of the state, they are frequently handicapped by the absence of a surplus-producing fall honey flow. However, that is made up to a certain extent by a better retail market than is found in the northern part of the state.
The central honey-plant region is a broad crescent-shaped band, sweeping round from the Michigan line through the center of Wisconsin to the northern part of Minnesota. The underlying rock is Potsdam sandstone. As the soils are sandy and relatively low in fertility, this is the poorest section of the state for beekeeping. The line bounding this region on the south is the same as the northern and western boundary line of the southern limestone region. Its north boundary line runs from the middle of Marinette County southwesterly to the middle of Portage and Wood counties, thence in a very irregular manner northwesterly to the southwest corner of Douglas County. The St. Croix Valley region in the west, where the underlying rocks are chiefly limestone, must be distinguished from this sandstone region. The soil of the central section is often thin, sterile, and, on account of its acidity, unsuitable for a good growth of the clovers. In Marquette and Adams counties the soils are mostly poor sands, and there are in both counties only a few bees. Along the bottom-lands of the Wisconsin River, extending clear to Prairie du Chien, where the soil is likewise sandy, considerable buckwheat is grown, yielding some honey. Many of the adjoining counties northeastward and northwestward have also sandy soils of low fertility. But in spots there are areas of white clover, as at Reedsburg in northern Sauk, Mauston in southern Juneau, and near Sparta in western Monroe. Of the 34,000 acres of buckwheat under cultivation in 1919 more than two-thirds are found in this region. Probably on account of climatic conditions buckwheat does not secrete nectar in Wisconsin as consistently as it does in the eastern states; but short crops of buckwheat honey are fairly common in the best buckwheat sections of the state.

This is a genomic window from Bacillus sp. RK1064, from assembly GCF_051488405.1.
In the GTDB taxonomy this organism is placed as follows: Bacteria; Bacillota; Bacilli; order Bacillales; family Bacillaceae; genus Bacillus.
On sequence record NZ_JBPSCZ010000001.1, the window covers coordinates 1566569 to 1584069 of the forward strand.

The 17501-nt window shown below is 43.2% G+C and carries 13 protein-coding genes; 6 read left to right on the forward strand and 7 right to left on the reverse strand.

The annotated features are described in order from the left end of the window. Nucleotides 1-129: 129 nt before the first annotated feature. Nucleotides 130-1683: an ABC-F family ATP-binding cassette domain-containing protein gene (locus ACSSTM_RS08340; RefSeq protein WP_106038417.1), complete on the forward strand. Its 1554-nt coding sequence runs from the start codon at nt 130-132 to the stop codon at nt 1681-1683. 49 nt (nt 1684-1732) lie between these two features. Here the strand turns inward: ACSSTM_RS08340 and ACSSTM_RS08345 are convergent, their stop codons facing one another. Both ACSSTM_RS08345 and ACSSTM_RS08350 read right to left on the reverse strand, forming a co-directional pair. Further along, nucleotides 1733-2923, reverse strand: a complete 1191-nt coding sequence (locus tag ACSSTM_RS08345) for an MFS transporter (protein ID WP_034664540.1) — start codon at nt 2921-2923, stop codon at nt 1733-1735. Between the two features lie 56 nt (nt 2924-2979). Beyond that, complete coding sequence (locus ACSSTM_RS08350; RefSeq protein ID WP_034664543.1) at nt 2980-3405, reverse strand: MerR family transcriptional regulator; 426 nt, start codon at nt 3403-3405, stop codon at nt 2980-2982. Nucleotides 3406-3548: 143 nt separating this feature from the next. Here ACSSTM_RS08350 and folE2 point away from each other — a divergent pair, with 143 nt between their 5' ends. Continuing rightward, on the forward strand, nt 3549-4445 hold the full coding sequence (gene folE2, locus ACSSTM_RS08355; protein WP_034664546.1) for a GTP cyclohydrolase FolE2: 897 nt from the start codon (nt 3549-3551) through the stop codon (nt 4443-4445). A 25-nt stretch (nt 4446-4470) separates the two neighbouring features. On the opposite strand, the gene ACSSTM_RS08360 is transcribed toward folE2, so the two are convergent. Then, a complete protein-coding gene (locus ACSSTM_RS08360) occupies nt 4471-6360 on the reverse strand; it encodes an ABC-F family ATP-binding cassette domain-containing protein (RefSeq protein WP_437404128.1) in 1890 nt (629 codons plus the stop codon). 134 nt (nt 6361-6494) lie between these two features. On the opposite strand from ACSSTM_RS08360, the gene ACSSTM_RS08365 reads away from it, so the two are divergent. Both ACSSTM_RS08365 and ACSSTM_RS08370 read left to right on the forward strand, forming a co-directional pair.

In the counties in the northeastern arm of the central sandstone region beekeeping is only fairly successful. The counties of Marinette and Portage have comparatively few bees. In the northwestern arm, partly because of the great acreage of buckwheat and partly because of better soils, excellent results are obtained. Chippewa County, which has a large acreage of buckwheat and fertile silty soils in its southern portion, in 1919 produced a considerable amount of honey, as did Barron County also.
In the western part of the state, enclosed on the Wisconsin side by the sand-soil section, there is an excellent region for beekeeping, comprising the counties of St. Croix, Pierce, Buffalo, and portions of Dunn, Pepin, and Trempeleau counties. This is known as the Pierce County or St. Croix Valley region. The underlying rock is chiefly magnesian limestone, covered by fertile clay soils on which the clovers thrive. Along the Mississippi River there is a deposit of wind-blown loess from which have been formed brown silty soils; while easterly the productive soils extend over a portion of the adjoining counties. The main reliance for surplus honey is white clover and basswood, the more northern latitude being very favorable for the secretion of nectar by clover. In Buffalo County there are many small beekeepers near Mondovi and Alma, but the largest number of yards is in Pierce County.
The northern region is largely undeveloped, and in the ten most northern counties less than 15 per cent, of the land is in farms. There is a large area of swamps and lakes, and much land is covered by coniferous trees. The soils derived from the glacial drift are generally fertile, though there are several large tracts of sandy soils. The north-central portion of the state consists of a great mass of warped and twisted granite rocks, which belong to one of the oldest formations. In the northwest there is an immense area of igneous copper-bearing beds which have